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Likelihood of recommending Dr. Petersen to family and friends is 5 out of 5
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Board certification should be one of your top considerations when choosing a doctor. Board certification is an official recognition given to doctors who have met specific requirements set by national medical specialty boards in the... More
Board certification should be one of your top considerations when choosing a doctor. Board certification is an official recognition given to doctors who have met specific requirements set by national medical specialty boards in the United States.
Board certification indicates that a doctor is highly qualified in the medical field in which he or she practices. A board-certified doctor is more likely than a non-board-certified doctor to have the most current skills and knowledge about how to treat your medical condition.
I have had a shoulder specialty practice since 1987, with my practice based at an academic medical center the majority of my career. This has provided me the opportunity to provide care for challenging shoulder disorders and offer safe, comprehensive, "state of the art" treatments that offer predictable results/outcomes.
No malpractice history found for Maryland.
Medical malpractice is issued when negligence by a doctor causes injury to a patient. For example, a doctor may improperly diagnose, treat or medicate outside the standard of medical care. The three types of malpractice are: a settlement, an arbitration award, or a judgment.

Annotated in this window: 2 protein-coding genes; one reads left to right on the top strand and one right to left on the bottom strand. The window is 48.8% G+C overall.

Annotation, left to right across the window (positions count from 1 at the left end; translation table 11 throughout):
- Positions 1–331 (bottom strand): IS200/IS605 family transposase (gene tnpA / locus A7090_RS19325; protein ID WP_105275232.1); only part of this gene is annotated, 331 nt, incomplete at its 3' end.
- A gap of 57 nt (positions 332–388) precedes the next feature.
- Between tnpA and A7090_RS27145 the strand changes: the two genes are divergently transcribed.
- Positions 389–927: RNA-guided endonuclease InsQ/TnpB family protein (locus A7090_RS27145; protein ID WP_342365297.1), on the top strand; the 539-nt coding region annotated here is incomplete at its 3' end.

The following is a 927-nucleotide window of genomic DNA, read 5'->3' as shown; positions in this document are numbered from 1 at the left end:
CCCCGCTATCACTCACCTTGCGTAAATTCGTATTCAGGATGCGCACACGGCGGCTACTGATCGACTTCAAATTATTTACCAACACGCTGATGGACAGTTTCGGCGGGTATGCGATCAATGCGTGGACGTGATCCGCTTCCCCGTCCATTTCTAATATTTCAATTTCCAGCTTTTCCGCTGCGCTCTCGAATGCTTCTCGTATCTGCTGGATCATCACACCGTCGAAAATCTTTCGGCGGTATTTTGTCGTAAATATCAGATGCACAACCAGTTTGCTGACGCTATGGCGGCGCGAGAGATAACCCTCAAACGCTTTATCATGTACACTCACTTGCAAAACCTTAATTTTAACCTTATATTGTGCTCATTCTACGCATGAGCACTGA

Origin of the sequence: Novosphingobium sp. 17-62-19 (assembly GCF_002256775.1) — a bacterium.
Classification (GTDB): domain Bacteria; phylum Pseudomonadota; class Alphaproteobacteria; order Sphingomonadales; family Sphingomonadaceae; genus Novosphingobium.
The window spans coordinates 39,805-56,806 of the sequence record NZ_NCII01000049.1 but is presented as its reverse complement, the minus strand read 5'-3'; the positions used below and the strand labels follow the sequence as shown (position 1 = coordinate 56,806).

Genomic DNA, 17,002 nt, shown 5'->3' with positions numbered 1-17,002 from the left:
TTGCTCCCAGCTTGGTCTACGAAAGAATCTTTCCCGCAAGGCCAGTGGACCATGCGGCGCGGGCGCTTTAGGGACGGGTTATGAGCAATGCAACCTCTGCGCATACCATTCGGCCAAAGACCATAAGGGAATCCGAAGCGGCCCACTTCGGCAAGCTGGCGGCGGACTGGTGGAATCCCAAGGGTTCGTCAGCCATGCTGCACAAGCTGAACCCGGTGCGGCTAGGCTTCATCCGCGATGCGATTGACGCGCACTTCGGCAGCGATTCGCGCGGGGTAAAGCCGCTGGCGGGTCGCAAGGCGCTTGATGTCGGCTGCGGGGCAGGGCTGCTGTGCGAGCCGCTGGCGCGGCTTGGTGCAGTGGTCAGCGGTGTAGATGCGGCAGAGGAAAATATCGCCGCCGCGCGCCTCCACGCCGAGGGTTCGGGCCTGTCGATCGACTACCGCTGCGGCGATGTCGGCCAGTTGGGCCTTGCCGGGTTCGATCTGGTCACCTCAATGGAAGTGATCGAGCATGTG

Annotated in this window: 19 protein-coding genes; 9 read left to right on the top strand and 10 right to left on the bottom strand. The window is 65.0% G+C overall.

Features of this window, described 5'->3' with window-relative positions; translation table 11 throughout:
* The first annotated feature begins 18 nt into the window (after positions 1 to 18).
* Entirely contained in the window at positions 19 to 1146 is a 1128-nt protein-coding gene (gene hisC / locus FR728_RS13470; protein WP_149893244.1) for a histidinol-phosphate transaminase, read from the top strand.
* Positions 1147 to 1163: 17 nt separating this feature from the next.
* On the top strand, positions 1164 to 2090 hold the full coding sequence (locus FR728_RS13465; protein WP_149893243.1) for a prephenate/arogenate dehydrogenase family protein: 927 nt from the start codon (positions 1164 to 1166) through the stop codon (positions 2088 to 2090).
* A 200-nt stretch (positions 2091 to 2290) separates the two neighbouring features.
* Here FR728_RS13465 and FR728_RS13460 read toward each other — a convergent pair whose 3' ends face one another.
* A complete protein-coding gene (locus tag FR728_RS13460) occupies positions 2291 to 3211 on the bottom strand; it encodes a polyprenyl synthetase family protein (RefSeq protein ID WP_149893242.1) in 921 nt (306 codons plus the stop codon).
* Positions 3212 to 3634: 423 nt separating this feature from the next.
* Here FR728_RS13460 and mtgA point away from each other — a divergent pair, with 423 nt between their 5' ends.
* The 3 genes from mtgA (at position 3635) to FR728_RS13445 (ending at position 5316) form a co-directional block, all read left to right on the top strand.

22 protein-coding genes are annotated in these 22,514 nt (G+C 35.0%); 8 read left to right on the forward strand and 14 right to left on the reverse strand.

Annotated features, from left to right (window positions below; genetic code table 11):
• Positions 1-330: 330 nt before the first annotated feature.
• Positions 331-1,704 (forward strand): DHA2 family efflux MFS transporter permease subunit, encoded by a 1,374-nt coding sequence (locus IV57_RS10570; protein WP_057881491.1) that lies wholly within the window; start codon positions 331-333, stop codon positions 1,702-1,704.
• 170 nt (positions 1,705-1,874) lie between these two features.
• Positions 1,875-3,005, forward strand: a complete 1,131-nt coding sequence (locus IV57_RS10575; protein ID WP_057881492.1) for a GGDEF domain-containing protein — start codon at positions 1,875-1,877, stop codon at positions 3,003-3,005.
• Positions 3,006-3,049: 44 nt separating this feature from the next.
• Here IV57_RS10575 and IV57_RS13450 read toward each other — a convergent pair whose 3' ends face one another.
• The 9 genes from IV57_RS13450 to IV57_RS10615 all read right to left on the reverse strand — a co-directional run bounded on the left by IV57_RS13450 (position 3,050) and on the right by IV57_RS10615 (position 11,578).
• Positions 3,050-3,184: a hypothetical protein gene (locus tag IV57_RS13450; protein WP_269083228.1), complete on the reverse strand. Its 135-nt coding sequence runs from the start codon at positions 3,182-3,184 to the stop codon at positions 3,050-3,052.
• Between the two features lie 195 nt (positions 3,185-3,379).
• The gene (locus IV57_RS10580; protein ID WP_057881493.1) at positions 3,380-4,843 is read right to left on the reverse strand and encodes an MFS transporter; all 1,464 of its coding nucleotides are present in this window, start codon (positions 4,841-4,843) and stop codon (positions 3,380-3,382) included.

No sanctions history found for the years that Healthgrades collects data.
A sanction, also known as a disciplinary action, is an action taken to punish or restrict a doctor who has demonstrated professional misconduct. Sanctions may be imposed by a state medical board, professional medical licensing organization, or the U.S. Department of Health and Human Services.
If my doctor has sanction history, does that mean he or she is a poor-quality doctor?
If a doctor has a sanction, it does not necessarily mean that he or she is a poor-quality doctor. Some sanctions are not related to medical care, and involve a doctor’s finances or administrative activities. Before you make any choices about changing your doctor, we recommend that you evaluate the doctor’s sanction information and determine how severe or relevant you think the sanction cause and action were.
How far back does Healthgrades sanction history go?
Healthgrades reports state and federal sanctions from the previous five years, except when a doctor's license has been revoked or surrendered. Healthgrades displays all actions for doctors whose licenses have been revoked or surrendered.
For which states does Healthgrades collect sanction history?
Healthgrades collects sanction history from all 50 U.S. states. Physicians with a disciplinary action in one state may move to another state where they have a clean record. Since Healthgrades painstakingly compiles disciplinary action information from all 50 states, Healthgrades website will show if a physician has a disciplinary action in more than one state.
No board actions found for the years that Healthgrades collects data.
Board actions are non-disciplinary actions imposed upon a doctor based on a complaint investigation. A patient or medical colleague may file a complaint with that state medical board or professional licensing organization, which then investigates the complaint. Board actions are intended to ensure that a doctor is able to perform safe medical and health care tasks.
Types of non-disciplinary actions include an advisory letter, a corrective action agreement, a limitation or restriction on the medical or healthcare tasks a doctor can perform, or a voluntary agreement by the doctor not to practice. A board action can also include a termination of a corrective action agreement or voluntary agreement, which allows the doctor to return to full practice.
If my doctor has a board action, does that mean he or she is a poor-quality doctor?